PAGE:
the hole of horror

This is my nemesis, my fear, and part of my wrongly-built house.

It is Florida; it is August. It is too hot for mammals outside. It is one hundred and stupid from sunup to midnight. It is the time when we all lie about like roadkill, stripped as near naked as propriety allows, under ceiling fans set to Blender, shoving our pets off us because they are too damned warm.

It is, of course, the time that the AC starts to malfunction. It’s under a heavy load; it has a lot of work to do. We expect much of it, and the poor thing, slaving in the hot dark attic, is bound to fail at some point. What can one machine do against the sun in Florida in August?

Now. My house, as I’ve probably mentioned, was designed by Frank Lloyd Wrong, after an all-night bender, late in his career when he was well into senility. The original water heater was sandwiched between two load-bearing walls. (That caused the poor plumber no end of consternation when the thing went Tragically Wrong a few years ago.)

The problem with my AC is that, while the heat pump is sensibly on a concrete slab outdoors, the air handler is in the attic. The attic is accessible through the image above: a square of plywood covering a hole in the ceiling, about two and a half feet to a side. The attic access point is inside an alcove too small to be called a hallway, which leads from my bedroom to the bathroom, and just for fun the walls drop down another two and a half feet, or so, from the ceiling.

It is dark, it is confined, and there is no rolled-up rope ladder or teleportation device to get you up there. You need a ladder, and a flashlight, and then to move very carefully so you do not bash the hell out of your elbows or drop the plywood on your head. After that, you somehow have to move yourself further up the ladder, while again not knocking into walls with limbs or noggin, until you are in the attic. Once you are in, you still have to stay on the ladder: I strongly doubt the ceiling materials can hold the weight of a full-grown homo sapiens, although logic dictates it would have had to, at some point, to get the handler installed. Unless they hired little people to do it. Which is entirely possible.

I have no idea how they got the damn thing in there in the first place, and much like the parentage of my late beloved Chihuahua-Labrador dog, I am constantly asked: how did that even happen? I don’t know. I honestly don’t. A friend of mine who is handily inclined theorizes that they put the handler in through the attic gable. My theory is that it was handed up the attic access hole in pieces, like building a ship in a bottle.

However it got there – and we may never truly know – its odd location offers some interesting problems. Condensation, mostly, and this is all stuff I’ve only just learned, so I’ll retell it as I learned it, with the Small Words For The Liberal Arts Major version. The handler gets damp on the outside, same as a glass full of ice water does, because this is the Swamp of Humidity and water condenses on everything.

(No, really: it is a common Floridian problem to exit an air-conditioned car and have your glasses fog up.)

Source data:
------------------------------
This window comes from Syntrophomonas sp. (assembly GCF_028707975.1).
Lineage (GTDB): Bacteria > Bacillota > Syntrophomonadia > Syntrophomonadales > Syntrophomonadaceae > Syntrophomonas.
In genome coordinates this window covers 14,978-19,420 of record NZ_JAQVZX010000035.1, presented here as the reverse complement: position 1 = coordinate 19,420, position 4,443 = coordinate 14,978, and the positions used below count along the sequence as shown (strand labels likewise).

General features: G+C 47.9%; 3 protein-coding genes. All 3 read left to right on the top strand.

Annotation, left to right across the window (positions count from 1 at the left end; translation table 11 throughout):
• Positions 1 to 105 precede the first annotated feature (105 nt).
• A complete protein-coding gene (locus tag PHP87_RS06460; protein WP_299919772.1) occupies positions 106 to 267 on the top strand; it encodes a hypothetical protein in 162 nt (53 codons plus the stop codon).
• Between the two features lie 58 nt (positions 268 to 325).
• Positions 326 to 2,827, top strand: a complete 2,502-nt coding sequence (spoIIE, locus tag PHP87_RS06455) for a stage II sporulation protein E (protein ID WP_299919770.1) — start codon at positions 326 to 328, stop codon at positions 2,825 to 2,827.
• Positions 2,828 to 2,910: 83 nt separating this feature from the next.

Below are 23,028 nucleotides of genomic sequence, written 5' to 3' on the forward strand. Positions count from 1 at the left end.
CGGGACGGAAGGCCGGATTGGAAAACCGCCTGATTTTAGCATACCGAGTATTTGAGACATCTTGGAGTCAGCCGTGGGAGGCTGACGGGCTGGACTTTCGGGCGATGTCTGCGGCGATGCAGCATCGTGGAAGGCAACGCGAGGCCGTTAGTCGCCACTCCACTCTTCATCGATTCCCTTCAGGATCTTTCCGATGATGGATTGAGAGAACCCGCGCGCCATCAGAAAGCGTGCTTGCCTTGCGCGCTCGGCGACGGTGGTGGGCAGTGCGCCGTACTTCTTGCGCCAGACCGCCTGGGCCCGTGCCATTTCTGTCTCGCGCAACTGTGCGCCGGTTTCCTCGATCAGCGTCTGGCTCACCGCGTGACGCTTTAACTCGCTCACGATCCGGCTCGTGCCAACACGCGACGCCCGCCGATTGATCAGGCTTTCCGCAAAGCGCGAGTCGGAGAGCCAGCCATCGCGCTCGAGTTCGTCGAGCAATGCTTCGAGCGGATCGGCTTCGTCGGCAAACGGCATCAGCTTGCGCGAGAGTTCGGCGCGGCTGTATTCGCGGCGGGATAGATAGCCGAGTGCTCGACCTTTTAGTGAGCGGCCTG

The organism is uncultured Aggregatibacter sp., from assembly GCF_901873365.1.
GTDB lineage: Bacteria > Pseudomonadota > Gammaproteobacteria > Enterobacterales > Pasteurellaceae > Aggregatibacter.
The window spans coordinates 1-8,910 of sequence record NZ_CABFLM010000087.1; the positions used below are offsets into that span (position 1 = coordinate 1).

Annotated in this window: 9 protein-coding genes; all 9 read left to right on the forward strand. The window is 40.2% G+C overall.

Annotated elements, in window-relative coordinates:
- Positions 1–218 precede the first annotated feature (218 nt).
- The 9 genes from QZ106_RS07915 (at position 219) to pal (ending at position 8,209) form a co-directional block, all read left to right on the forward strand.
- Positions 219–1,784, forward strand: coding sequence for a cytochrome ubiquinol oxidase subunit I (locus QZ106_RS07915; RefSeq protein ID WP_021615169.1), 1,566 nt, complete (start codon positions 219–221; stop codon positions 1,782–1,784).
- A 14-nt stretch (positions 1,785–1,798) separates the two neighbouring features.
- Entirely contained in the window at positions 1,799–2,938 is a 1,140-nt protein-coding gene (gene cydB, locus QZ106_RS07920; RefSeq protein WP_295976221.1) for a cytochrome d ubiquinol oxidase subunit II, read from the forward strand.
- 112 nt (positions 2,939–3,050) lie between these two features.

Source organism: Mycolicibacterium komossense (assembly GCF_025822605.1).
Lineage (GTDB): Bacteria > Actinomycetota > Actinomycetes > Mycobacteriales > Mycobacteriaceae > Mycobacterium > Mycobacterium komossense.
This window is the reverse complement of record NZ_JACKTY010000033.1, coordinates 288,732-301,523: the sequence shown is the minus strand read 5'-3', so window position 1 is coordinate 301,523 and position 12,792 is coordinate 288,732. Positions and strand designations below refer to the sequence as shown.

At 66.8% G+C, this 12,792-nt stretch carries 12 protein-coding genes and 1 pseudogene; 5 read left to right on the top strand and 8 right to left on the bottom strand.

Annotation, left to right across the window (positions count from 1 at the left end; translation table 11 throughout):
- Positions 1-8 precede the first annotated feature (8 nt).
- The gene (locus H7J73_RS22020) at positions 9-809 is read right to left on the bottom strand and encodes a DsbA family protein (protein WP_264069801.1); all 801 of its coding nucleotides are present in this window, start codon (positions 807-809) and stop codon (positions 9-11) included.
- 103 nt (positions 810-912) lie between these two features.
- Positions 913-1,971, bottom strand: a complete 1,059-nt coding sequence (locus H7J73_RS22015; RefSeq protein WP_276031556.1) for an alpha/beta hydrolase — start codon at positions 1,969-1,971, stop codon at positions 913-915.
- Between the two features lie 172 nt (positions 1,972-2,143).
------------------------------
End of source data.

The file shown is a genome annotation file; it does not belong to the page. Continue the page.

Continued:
This condensed water is caught by a magical apparatus and fed into a series of tubes that are not the internet; they terminate in a PVC pipe outside, running vertically down the exterior wall, and ending with a sort of u-bend trap of another bit of PVC attached to the pipe. When all goes well, this drips all summer. Drip, drip, drip. It has a little puddle under it, and interesting fungus grows in the mud, and my late beloved Chihuahua-Labrador mix was fond of licking from it, because he was convinced it was a Dog Fountain.


The problem is when, due to Florida being Florida and all manner of unholy Lovecraftian flora growing in places it oughtn’t, this vital output pipe gets blocked. There is a catch-pan under the air handler, up in the attic, to catch the extra water. With newer machines, there’s a dead-switch that will shut off the handler before the pan overflows, leading people to panic mightily and call the Sainted AC Repairman, who will demand a mighty tithe before he restores function to the Make It Cold Machine, yea verily, for his is the work that keeps us all functioning and he knows he’s got us by the short ‘n curlies. Eighty bucks just to show up, and in our sweaty panic, we pay it gladly. Death, taxes, AC repair, and tourists from Massachusetts driving forty-five in the left lane: these things are constant.

In old machines, like mine, there is no switch so the pan overflows and leaks everywhere. Since the handler is in the attic, my first sign of trouble is that my walls started to drip.

A short text conversation:

Me: “My walls are dripping.”

My friend: “Should I call a priest?”

Me: “It’s not dripping blood.”

My friend: “Another guy I know has a bug infestation and your walls are crying. It’s the End Times.”

The drips became, not a flood or a deluge, but a drizzle: I had standing water curling my floorboards (this whole damn house is water-damaged, see above re: Faulty Water Heater Between Walls) and creating bizarre fluid-filled pockets between the not-so-drywall and the layers of paint. Many paper towels were deployed. Much profanity was sworn. The injured Beloved Dog, which is another story entirely, was moved, sickbed and all, so that the increasing flood would not affect her.